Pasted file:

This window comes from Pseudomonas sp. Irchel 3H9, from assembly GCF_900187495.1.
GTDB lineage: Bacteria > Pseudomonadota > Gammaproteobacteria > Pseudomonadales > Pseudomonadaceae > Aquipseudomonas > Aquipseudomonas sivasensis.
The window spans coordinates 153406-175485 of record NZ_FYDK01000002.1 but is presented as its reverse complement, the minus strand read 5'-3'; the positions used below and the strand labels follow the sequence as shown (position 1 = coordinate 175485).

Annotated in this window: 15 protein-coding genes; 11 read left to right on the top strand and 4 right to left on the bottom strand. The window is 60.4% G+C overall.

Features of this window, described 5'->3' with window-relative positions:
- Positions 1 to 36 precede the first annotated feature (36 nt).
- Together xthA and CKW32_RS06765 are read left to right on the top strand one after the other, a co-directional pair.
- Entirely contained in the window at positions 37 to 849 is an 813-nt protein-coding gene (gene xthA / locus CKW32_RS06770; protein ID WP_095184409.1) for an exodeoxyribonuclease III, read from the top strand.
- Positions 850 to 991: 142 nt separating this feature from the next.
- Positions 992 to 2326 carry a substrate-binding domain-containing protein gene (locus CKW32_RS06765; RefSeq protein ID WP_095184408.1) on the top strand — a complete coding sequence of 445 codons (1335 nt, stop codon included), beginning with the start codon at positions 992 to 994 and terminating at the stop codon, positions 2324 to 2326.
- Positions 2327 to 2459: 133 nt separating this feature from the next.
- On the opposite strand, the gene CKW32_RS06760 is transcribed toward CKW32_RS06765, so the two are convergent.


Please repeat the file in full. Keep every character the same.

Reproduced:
This window comes from Pseudomonas sp. Irchel 3H9, from assembly GCF_900187495.1.
GTDB lineage: Bacteria > Pseudomonadota > Gammaproteobacteria > Pseudomonadales > Pseudomonadaceae > Aquipseudomonas > Aquipseudomonas sivasensis.
The window spans coordinates 153406-175485 of record NZ_FYDK01000002.1 but is presented as its reverse complement, the minus strand read 5'-3'; the positions used below and the strand labels follow the sequence as shown (position 1 = coordinate 175485).

Annotated in this window: 15 protein-coding genes; 11 read left to right on the top strand and 4 right to left on the bottom strand. The window is 60.4% G+C overall.

Features of this window, described 5'->3' with window-relative positions:
- Positions 1 to 36 precede the first annotated feature (36 nt).
- Together xthA and CKW32_RS06765 are read left to right on the top strand one after the other, a co-directional pair.
- Entirely contained in the window at positions 37 to 849 is an 813-nt protein-coding gene (gene xthA / locus CKW32_RS06770; protein ID WP_095184409.1) for an exodeoxyribonuclease III, read from the top strand.
- Positions 850 to 991: 142 nt separating this feature from the next.
- Positions 992 to 2326 carry a substrate-binding domain-containing protein gene (locus CKW32_RS06765; RefSeq protein ID WP_095184408.1) on the top strand — a complete coding sequence of 445 codons (1335 nt, stop codon included), beginning with the start codon at positions 992 to 994 and terminating at the stop codon, positions 2324 to 2326.
- Positions 2327 to 2459: 133 nt separating this feature from the next.
- On the opposite strand, the gene CKW32_RS06760 is transcribed toward CKW32_RS06765, so the two are convergent.